Loneliness Linked to Higher Fall Risk in Elderly

by Colleen Fleiss on Dec 11 2020 4:15 AM

Loneliness Linked to Higher Fall Risk in Elderly
In elderly people, loneliness and social isolation are linked to higher fall risk, revealed new research published in Scientific Reports.
Daisy Fancourt and colleagues studied data from a total of 13,061 participants aged 60 and //over, collected between 2002-2017 as part of the English Longitudinal Study of Ageing (ELSA) survey. Researchers analyzed self-reported data on falls, and where available, records of hospital admissions related to a fall.

Falls are a significant public health issue among older people. In the study, over 50% of participants reported experiencing a fall within the study period, while 9% had a hospital admission related to a fall.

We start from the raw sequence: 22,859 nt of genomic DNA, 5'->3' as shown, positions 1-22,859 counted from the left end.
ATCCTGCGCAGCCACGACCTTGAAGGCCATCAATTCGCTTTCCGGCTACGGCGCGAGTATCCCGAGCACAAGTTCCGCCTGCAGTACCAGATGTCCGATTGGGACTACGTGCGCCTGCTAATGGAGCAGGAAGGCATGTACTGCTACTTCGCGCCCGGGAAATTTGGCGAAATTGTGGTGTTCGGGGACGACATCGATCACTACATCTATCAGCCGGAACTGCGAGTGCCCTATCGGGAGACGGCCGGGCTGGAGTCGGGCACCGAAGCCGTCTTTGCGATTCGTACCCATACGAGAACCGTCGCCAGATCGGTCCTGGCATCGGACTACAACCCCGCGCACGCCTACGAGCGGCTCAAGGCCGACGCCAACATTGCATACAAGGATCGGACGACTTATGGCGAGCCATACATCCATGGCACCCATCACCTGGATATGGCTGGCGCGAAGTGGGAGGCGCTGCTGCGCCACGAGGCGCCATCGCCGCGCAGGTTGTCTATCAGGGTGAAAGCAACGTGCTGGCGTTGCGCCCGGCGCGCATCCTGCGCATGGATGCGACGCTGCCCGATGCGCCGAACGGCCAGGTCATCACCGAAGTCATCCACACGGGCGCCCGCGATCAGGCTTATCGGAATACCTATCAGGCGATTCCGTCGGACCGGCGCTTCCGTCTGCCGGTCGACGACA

Living alone and having little social contact, used as social isolation measures, were linked to an increased risk of self-reported falls and falls requiring hospital admittance in older adults.

Older adults living alone showed an 18% higher risk of reporting a fall than those living with friends or relatives.

People who had the least social contact were 24% more likely to report a fall and 36-42% more likely to be admitted to hospital for a fall than those with the most social contact.

According to the authors, further research should explore whether lockdown and social distancing measures resulting from the pandemic may have increased the incidence of falls in older individuals.